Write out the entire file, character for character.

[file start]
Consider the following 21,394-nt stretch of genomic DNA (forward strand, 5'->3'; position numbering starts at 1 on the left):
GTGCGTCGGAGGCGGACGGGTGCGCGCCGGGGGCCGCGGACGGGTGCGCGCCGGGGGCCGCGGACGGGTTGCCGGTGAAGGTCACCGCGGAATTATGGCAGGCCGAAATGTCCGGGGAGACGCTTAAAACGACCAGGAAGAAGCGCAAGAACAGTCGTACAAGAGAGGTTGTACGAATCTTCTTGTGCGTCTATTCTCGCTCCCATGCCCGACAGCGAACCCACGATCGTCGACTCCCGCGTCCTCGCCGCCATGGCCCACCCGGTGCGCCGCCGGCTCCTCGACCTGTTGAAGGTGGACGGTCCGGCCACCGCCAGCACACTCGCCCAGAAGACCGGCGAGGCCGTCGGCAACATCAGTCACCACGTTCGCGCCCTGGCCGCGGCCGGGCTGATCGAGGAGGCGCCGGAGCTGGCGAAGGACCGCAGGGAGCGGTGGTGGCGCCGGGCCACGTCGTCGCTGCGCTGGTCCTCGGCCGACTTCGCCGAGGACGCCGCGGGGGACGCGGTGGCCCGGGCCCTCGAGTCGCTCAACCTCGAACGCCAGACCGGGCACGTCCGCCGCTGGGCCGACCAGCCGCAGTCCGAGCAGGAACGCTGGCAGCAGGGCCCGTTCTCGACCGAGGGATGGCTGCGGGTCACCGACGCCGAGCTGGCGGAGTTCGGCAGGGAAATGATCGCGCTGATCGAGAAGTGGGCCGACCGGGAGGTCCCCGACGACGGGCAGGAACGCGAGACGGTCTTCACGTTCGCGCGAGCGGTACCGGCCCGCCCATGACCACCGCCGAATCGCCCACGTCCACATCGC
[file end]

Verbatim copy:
Consider the following 21,394-nt stretch of genomic DNA (forward strand, 5'->3'; position numbering starts at 1 on the left):
GTGCGTCGGAGGCGGACGGGTGCGCGCCGGGGGCCGCGGACGGGTGCGCGCCGGGGGCCGCGGACGGGTTGCCGGTGAAGGTCACCGCGGAATTATGGCAGGCCGAAATGTCCGGGGAGACGCTTAAAACGACCAGGAAGAAGCGCAAGAACAGTCGTACAAGAGAGGTTGTACGAATCTTCTTGTGCGTCTATTCTCGCTCCCATGCCCGACAGCGAACCCACGATCGTCGACTCCCGCGTCCTCGCCGCCATGGCCCACCCGGTGCGCCGCCGGCTCCTCGACCTGTTGAAGGTGGACGGTCCGGCCACCGCCAGCACACTCGCCCAGAAGACCGGCGAGGCCGTCGGCAACATCAGTCACCACGTTCGCGCCCTGGCCGCGGCCGGGCTGATCGAGGAGGCGCCGGAGCTGGCGAAGGACCGCAGGGAGCGGTGGTGGCGCCGGGCCACGTCGTCGCTGCGCTGGTCCTCGGCCGACTTCGCCGAGGACGCCGCGGGGGACGCGGTGGCCCGGGCCCTCGAGTCGCTCAACCTCGAACGCCAGACCGGGCACGTCCGCCGCTGGGCCGACCAGCCGCAGTCCGAGCAGGAACGCTGGCAGCAGGGCCCGTTCTCGACCGAGGGATGGCTGCGGGTCACCGACGCCGAGCTGGCGGAGTTCGGCAGGGAAATGATCGCGCTGATCGAGAAGTGGGCCGACCGGGAGGTCCCCGACGACGGGCAGGAACGCGAGACGGTCTTCACGTTCGCGCGAGCGGTACCGGCCCGCCCATGACCACCGCCGAATCGCCCACGTCCACATCGC